How safe are dog parks? I know there are great socialization benefits of going to a dog park but there are definitely risks also. A dog park is not your yard or a controlled training environment.
The jury is still out for me. I’m not sure if I feel comfortable taking Whistle to a dog park although I do think he would really enjoy it. Are dog parks a good idea for service dogs? Would you recommend them or avoid them? And if you don’t go to a dog park, how do you make sure your service dog gets enough exercise?
I guess I’m just really an over protective human partner but when I think about all the training and care that has gone into Whistle to support him as a service dog, I just don’t know if I can take the risk against the benefits.
I had the opportunity to visit with veterinarian and pet behavior specialist Dr. Jeff Nichol (www.drjeffnichol.com) this week on our radio show, Working Like Dogs at www.petliferadio.com. Dr. Nichol brought up some interesting points about behavioral issues that working dogs can exhibit. Some of these hit really close to home for my current service dog, Whistle and past service dogs, Morgan and Ramona.
One of the issues that Whistle shows is excessive digging. Whistle loves to dig a huge hole in our yard. However, quite frankly, my husband and I are not too thrilled with this behavior.
I asked Dr. Nichol what his thoughts were on excessive digging in working dogs. He said that Whistle could be communicating a couple of things with his digging.
Perhaps one issue might be that he isn’t getting enough social interaction with other dogs. I found that really interesting because Whistle is on the go with me all the time and from my perspective, he gets plenty of social interaction. But, this is something I need to pay attention to. Dr. Nichol suggested taking Whistle to a dog park for some extra exercise and interaction with other dogs.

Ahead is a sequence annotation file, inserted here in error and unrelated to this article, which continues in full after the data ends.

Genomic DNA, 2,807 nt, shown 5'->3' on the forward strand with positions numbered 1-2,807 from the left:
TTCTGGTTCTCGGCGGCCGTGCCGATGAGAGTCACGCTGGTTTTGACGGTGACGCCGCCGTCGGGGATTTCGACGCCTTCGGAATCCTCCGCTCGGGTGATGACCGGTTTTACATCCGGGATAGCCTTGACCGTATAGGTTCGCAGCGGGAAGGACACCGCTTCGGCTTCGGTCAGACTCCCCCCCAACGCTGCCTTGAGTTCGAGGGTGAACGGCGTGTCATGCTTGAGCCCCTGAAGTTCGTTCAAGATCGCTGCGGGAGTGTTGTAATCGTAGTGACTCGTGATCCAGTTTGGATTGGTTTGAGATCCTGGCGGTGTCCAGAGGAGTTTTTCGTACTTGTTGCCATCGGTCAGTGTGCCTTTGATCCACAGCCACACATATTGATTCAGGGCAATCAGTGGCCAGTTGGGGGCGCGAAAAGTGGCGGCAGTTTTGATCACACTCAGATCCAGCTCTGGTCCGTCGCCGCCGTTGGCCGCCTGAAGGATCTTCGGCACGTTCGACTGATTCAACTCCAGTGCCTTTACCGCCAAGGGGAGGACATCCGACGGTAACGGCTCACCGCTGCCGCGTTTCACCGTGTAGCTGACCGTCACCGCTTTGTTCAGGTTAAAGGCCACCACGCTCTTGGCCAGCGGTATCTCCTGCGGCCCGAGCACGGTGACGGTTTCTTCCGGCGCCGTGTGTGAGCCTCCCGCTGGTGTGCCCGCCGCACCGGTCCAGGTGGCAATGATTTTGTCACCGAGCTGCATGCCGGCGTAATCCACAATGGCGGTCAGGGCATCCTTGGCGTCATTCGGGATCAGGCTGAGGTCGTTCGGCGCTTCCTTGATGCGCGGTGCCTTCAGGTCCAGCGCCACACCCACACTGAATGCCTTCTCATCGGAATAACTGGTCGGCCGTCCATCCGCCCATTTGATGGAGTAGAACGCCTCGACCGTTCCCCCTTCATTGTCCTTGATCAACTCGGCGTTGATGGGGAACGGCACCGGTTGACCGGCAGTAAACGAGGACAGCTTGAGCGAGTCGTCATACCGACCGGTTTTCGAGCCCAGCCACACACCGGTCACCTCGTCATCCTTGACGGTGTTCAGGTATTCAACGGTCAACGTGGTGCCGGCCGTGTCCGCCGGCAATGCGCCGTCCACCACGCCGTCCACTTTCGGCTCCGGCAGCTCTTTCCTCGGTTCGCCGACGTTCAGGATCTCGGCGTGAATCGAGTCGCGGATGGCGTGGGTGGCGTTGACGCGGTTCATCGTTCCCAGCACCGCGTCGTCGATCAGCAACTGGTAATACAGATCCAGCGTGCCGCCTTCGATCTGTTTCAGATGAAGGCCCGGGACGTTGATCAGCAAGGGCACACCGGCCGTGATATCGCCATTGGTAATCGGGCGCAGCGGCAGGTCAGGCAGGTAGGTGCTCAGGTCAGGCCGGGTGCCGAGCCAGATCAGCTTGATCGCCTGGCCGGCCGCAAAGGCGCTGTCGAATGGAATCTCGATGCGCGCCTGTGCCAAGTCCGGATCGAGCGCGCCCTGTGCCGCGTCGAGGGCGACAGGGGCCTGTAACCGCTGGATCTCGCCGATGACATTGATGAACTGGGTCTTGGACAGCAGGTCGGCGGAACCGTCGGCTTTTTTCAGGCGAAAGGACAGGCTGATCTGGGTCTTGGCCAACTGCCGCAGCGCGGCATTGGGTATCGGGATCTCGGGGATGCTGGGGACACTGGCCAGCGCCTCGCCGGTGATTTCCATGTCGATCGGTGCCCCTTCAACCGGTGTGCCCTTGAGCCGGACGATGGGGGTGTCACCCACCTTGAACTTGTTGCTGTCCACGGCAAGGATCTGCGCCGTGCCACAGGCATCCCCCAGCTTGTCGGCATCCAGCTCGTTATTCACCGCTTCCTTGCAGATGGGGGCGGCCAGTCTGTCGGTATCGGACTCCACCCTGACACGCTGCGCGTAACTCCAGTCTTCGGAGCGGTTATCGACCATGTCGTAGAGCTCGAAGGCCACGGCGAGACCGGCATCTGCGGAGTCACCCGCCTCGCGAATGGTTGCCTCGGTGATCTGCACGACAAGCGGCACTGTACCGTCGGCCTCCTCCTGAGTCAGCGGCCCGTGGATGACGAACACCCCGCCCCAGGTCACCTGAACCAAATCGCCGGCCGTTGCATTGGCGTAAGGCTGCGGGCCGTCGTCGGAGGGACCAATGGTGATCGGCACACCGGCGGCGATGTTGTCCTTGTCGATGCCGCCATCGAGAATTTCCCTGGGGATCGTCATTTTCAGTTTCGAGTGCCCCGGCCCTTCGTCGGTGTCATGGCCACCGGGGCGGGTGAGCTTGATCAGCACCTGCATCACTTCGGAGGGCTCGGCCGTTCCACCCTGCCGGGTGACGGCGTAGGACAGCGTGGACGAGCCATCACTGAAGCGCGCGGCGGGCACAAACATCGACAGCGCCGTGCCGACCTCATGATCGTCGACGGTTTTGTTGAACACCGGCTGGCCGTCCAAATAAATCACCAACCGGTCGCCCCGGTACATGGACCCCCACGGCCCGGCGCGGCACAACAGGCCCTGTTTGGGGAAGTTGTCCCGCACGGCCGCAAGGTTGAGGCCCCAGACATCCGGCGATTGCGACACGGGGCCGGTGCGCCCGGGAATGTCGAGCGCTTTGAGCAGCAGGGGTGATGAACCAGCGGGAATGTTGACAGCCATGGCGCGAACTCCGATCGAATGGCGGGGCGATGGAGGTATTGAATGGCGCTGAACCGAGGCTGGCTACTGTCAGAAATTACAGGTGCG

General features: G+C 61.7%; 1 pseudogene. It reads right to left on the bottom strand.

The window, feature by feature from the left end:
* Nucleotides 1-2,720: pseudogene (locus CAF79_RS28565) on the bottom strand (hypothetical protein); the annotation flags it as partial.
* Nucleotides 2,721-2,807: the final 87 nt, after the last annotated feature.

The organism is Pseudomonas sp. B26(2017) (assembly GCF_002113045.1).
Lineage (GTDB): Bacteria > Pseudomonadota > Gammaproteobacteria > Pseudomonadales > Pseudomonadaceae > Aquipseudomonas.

Secondly, he said that Whistle might not be getting enough exercise. Once again, from my perspective, he is on the go all the time and seems to get lots of physical activity throughout the day. Plus, he’s lean and is always full of energy.
I think energy might be the key here. Whistle is definitely a high energy dog. He is always ready to go to work and ready to play. I need to be more aware of his social needs to interact with other dogs and to get enough free, play time.
Dr. Nichol also talked about unruly barking and fearful behaviors such as aggression. Keeping Whistle healthy and happy is my priority. I learned a lot from my visit with Dr. Nichol and I look forward to future discussions with him about the behavioral issues that working dogs develop as they age.
Recently, I was honored as a “Women of Influence” by the New Mexico Business Weekly. Over 550 people attended the sold-out luncheon that honored 30 women for their contributions to New Mexico’s economy and community.
During the luncheon, each honoree was to take the stage, share five things about herself that no one knew, and exit the stage for a photo with two prominent female business leaders.
Several of my dearest friends and clients attended the luncheon with me. We dined on a chef salad and other assorted treats. As a woman with a disability, I have limited balance, and the thought of eating a chef salad while wearing a business suit and anticipating my turn on stage, was a little nerve racking.
As I lifted the fork to my mouth, bits of bacon immediately fell from the fork and came to rest down my shirt. As I looked around at the crowded room, I dared not to try and retrieve it. I thought I would just live with it and remove it once we were loaded safely in my van for the drive home.
Whistle was tucked nicely under the table and my husband, Franz, and I visited with the attendees and cheered as each honoree took the stage for her five minutes of recognition. Before I knew it, it was my turn. As the hostess, local award-winning journalist Augusta Meyers, called my name and read my bio, Whistle and I made our way to the stage.